So as we see, the corporation ostensibly committed to standards of accuracy and impartiality and claiming to be the ‘standard setter’ for international journalism has allowed its radio audiences worldwide to be completely misled by the unchallenged propaganda of a known political activist who is not even properly identified. If that were not bad enough, anyone else listening to that programme during the coming year in which it will be available on the internet or hearing it as a podcast will also be misled. Furthermore, this inaccurate and defamatory information broadcast by the supposedly reliable BBC has already been picked up and amplified by other media outlets, as this example from Radio New Zealand shows.

Obviously a media organization truly committed to the editorial standards claimed by the BBC would take steps to ensure that this grossly inaccurate item was quickly signposted as such in order to avoid misleading any more members of the public.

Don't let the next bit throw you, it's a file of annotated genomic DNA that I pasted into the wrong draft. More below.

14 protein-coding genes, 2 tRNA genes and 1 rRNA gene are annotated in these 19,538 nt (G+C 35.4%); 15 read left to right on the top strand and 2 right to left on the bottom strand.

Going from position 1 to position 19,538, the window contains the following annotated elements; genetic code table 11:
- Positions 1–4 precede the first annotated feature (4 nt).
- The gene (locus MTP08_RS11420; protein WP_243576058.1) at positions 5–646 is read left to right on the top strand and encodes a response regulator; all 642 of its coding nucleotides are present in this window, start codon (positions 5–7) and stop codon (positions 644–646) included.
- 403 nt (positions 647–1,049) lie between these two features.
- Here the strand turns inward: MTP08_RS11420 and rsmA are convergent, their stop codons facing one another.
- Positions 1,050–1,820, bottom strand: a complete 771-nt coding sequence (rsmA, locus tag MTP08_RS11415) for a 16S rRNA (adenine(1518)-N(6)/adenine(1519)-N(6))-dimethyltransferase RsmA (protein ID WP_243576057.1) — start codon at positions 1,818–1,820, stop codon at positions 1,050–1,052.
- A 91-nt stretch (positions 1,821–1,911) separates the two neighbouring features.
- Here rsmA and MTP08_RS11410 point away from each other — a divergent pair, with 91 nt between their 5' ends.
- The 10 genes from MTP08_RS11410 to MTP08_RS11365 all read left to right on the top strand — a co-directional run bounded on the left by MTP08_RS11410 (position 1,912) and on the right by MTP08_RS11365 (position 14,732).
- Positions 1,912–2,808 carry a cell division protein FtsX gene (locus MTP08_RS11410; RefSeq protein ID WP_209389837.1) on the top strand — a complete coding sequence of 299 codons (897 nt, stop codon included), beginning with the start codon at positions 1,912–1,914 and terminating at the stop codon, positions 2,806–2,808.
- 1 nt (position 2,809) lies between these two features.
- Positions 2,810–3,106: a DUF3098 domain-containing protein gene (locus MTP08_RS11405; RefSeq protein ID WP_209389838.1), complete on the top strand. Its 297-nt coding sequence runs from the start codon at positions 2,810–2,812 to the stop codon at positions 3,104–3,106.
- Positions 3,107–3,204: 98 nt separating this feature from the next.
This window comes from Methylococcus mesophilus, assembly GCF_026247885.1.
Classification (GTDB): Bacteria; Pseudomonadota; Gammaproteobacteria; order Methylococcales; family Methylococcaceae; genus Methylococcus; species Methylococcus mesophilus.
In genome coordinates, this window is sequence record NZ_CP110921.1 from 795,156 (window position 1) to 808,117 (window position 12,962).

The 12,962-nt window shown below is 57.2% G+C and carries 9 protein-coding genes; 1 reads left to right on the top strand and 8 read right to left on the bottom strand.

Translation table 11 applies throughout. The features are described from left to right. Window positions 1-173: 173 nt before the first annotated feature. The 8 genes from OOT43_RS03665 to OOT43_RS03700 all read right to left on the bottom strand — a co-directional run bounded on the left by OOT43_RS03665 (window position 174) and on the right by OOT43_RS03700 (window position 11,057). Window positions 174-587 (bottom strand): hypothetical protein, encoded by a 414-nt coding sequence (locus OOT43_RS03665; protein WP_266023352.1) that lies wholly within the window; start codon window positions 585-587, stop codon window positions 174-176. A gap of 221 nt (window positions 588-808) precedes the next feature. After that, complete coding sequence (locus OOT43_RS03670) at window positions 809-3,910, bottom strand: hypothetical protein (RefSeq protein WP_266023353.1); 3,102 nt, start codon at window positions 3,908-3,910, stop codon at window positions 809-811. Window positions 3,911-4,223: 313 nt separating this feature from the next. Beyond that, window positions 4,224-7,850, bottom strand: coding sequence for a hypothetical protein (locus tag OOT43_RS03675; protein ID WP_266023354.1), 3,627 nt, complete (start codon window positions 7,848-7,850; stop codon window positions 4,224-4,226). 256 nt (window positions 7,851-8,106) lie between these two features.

Related Articles:

Multiple inaccuracies in Kevin Connolly’s filmed BBC report on death of Ziad Abu Ein

BBC’s Knell at Abu Ein funeral: all the rumour not worth reporting

BBC News website’s written reports on Abu Ein continue to spread rumour

BBC showcases convicted anti-Israel activist in context-free illustration

 

 

Acid attack on Israeli children not news for BBC, false Barghouti ‘arson’ claim left standing

On December 12th a terror attack took place at the al Khader junction on Route 60, north of Gush Etzion.

“A terrorist threw acid on seven Israelis in the West Bank on Friday, including a mother with her three young daughters and her niece. Two other pedestrians were wounded in the attack. The Palestinian suspect then chased another Israeli with a screwdriver and was shot by an armed passerby.”BBC News logo